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Scan the headlines on Disney (DIS) and it's difficult not to come to the conclusion that it is operating on most if not all cylinders.

Disney continues to churn out blockbuster films. The company recently purchased LucasFilm and now owns one of the most popular movie franchises, Star Wars, which the company hopes to capitalize on by releasing a sequel and spin-off films beginning in 2015.

At the end of last year, the company reached an agreement granting Netflix exclusive streaming rights to Disney, Pixar, Marvel as well as LucasFilm's movies.

Across The Board Growth

In announcing its fiscal first-quarter financial results recently, the company reported that its Media Networks division, its Parks and Resorts division, and its Consumer Product division increased revenue 7% each. The Interactive division had a 4% increase in revenue, while the Studio Entertainment division was the only one to report lower revenue, at 5%.

The studio business should have better performance in 2013 due to the movies Disney plans to release in 2013 including "Oz, the Great and Powerful," "Iron Man 3," "Monsters University," "The Lone Ranger," "Thor: The Dark World," "Frozen" and "Saving Mr. Banks."

Within its Media Networks, Broadcasting accounted for a 6% growth in revenues and 16% growth in operating income, and cable networks accounted for 7% growth in revenue and a 2% decline in operating income.

Overall, Disney's fiscal first quarter performance was above expectations. The company generated $1.1 billion in operating cash flow. Revenue jumped 5.2% year-over-year to $11.34 billion, exceeding consensus estimates.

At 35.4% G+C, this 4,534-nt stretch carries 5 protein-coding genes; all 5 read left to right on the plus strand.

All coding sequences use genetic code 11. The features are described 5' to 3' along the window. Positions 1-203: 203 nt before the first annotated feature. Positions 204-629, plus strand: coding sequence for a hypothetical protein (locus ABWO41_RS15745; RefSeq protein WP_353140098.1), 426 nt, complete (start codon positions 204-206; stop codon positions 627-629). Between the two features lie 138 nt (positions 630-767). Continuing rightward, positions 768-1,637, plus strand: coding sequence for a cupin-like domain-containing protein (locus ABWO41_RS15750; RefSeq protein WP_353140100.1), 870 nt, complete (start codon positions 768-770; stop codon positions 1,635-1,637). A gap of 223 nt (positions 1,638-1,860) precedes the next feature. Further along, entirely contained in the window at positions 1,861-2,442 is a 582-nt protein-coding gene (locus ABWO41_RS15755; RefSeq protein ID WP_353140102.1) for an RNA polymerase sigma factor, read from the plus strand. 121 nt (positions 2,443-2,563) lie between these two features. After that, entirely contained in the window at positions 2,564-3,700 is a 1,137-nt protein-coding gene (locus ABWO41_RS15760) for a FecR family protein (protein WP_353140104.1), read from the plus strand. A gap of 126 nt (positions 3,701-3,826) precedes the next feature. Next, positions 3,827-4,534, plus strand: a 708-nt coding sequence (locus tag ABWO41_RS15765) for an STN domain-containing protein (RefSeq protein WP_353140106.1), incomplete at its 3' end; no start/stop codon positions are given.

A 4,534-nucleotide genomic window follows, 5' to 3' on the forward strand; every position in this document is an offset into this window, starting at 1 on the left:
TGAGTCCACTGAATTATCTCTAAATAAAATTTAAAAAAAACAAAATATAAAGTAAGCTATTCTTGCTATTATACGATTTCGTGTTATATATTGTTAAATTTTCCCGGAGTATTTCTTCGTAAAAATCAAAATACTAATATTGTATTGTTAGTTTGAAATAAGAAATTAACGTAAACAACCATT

This comes after its previous quarter in which it beat both top-line and bottom-line expectations. Revenue in that quarter grew 5% year-over-year and came out $130 million ahead of consensus.

Analysts have projected Disney's revenue growth to be 6.6% for both 2013 and 2014 with operating margins expanding as well. Earnings per share are also estimated to grow from $3.13 to $3.92 by 2014.

And the headline that matters most to investors: Disney shares have been on a steady upswing in the last year, rising from $40.88 to a new 52-week high of $58.82 on April 8. Shares are trading at a price-to-earnings ratio of 18.6.

Disney's annual dividend is $0.75, for a current yield of 1.3%. It is currently paying out only 24% of earnings.

The company's debt is just 60% of its equity, and it has $3.4 billion in cash on hand.

Disney's profit margins and returns far exceed the industry average. For the past five years, Disney has earned an average annual net profit margin of 11.4%, more than double the 5.6% industry average. It has an average return on assets of 6.5%, compared with the industry average of 2.8%. And its average annual return on investments is 9.4%, compared with a 4% industry average.

ESPN, Its Flagship Operation

One small area of concern is the future of Disney's flagship brand, ESPN, which Forbes recently estimated to constitute 40% of Disney's overall value.